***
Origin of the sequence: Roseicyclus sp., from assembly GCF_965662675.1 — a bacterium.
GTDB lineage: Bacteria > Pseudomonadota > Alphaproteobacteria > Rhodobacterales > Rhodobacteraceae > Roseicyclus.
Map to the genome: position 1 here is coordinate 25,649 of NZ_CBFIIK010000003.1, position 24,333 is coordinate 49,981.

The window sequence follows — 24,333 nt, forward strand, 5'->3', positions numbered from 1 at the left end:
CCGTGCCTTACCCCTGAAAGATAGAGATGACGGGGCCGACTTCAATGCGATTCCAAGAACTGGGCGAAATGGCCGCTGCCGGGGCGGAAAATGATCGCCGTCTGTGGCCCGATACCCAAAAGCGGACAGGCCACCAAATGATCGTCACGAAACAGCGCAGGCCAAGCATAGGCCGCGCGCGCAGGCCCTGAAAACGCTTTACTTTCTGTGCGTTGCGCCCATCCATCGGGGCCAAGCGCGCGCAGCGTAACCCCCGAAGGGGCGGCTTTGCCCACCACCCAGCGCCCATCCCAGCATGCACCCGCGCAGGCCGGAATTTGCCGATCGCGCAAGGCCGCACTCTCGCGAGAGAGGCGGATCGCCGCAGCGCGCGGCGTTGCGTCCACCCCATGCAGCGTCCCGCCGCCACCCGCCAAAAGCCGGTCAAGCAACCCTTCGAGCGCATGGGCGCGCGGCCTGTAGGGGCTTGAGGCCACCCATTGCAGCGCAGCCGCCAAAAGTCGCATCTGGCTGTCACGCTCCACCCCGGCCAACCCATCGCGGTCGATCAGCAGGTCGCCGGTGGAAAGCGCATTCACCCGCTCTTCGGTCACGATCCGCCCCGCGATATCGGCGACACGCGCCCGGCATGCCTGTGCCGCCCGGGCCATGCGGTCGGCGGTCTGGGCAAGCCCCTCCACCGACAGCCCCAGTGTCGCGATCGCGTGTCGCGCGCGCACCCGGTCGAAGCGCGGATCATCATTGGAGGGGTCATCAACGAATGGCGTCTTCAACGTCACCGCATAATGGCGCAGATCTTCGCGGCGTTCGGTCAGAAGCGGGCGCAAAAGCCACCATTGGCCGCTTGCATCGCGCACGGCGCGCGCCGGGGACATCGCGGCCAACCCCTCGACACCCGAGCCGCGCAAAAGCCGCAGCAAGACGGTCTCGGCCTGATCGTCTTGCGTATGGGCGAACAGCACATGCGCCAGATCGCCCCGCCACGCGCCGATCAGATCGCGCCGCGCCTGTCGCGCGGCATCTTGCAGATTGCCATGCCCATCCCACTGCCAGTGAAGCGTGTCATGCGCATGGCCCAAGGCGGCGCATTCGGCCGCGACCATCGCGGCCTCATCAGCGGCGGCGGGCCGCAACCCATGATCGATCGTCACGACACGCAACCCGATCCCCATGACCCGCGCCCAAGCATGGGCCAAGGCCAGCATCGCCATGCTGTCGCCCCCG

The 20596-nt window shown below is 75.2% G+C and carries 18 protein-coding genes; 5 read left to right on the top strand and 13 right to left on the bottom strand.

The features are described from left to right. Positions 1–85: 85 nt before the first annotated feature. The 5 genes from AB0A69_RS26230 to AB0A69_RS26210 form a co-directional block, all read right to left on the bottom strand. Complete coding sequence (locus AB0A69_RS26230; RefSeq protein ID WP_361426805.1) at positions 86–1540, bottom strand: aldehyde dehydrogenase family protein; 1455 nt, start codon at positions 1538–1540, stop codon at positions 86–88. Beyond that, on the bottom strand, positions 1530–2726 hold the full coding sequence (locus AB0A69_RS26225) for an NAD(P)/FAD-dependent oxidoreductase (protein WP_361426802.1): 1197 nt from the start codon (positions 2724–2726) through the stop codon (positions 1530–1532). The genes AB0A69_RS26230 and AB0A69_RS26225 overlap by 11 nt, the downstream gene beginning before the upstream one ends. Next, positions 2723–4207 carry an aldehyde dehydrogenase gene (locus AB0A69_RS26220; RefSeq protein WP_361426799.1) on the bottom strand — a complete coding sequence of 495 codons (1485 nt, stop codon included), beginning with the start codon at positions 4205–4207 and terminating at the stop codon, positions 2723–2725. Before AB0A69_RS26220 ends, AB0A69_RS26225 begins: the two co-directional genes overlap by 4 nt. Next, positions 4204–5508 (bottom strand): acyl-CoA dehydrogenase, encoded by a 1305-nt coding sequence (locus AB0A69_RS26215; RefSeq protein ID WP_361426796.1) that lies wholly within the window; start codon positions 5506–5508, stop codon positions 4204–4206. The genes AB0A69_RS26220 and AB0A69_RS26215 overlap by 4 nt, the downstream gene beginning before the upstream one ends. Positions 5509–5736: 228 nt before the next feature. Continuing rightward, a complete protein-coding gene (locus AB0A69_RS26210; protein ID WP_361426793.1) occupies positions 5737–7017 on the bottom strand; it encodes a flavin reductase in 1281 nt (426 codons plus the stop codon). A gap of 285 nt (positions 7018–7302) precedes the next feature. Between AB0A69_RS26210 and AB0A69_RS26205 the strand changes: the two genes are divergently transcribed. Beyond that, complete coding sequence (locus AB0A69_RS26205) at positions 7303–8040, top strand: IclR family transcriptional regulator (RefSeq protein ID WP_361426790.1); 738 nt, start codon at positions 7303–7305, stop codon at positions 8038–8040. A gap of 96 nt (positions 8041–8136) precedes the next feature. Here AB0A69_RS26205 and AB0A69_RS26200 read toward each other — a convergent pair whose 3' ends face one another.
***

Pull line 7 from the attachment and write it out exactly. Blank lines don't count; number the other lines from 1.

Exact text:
The features are described from left to right. Positions 1–85: 85 nt before the first annotated feature. The 5 genes from AB0A69_RS26230 to AB0A69_RS26210 form a co-directional block, all read right to left on the bottom strand. Complete coding sequence (locus AB0A69_RS26230; RefSeq protein ID WP_361426805.1) at positions 86–1540, bottom strand: aldehyde dehydrogenase family protein; 1455 nt, start codon at positions 1538–1540, stop codon at positions 86–88. Beyond that, on the bottom strand, positions 1530–2726 hold the full coding sequence (locus AB0A69_RS26225) for an NAD(P)/FAD-dependent oxidoreductase (protein WP_361426802.1): 1197 nt from the start codon (positions 2724–2726) through the stop codon (positions 1530–1532). The genes AB0A69_RS26230 and AB0A69_RS26225 overlap by 11 nt, the downstream gene beginning before the upstream one ends. Next, positions 2723–4207 carry an aldehyde dehydrogenase gene (locus AB0A69_RS26220; RefSeq protein WP_361426799.1) on the bottom strand — a complete coding sequence of 495 codons (1485 nt, stop codon included), beginning with the start codon at positions 4205–4207 and terminating at the stop codon, positions 2723–2725. Before AB0A69_RS26220 ends, AB0A69_RS26225 begins: the two co-directional genes overlap by 4 nt. Next, positions 4204–5508 (bottom strand): acyl-CoA dehydrogenase, encoded by a 1305-nt coding sequence (locus AB0A69_RS26215; RefSeq protein ID WP_361426796.1) that lies wholly within the window; start codon positions 5506–5508, stop codon positions 4204–4206. The genes AB0A69_RS26220 and AB0A69_RS26215 overlap by 4 nt, the downstream gene beginning before the upstream one ends. Positions 5509–5736: 228 nt before the next feature. Continuing rightward, a complete protein-coding gene (locus AB0A69_RS26210; protein ID WP_361426793.1) occupies positions 5737–7017 on the bottom strand; it encodes a flavin reductase in 1281 nt (426 codons plus the stop codon). A gap of 285 nt (positions 7018–7302) precedes the next feature. Between AB0A69_RS26210 and AB0A69_RS26205 the strand changes: the two genes are divergently transcribed. Beyond that, complete coding sequence (locus AB0A69_RS26205) at positions 7303–8040, top strand: IclR family transcriptional regulator (RefSeq protein ID WP_361426790.1); 738 nt, start codon at positions 7303–7305, stop codon at positions 8038–8040. A gap of 96 nt (positions 8041–8136) precedes the next feature. Here AB0A69_RS26205 and AB0A69_RS26200 read toward each other — a convergent pair whose 3' ends face one another.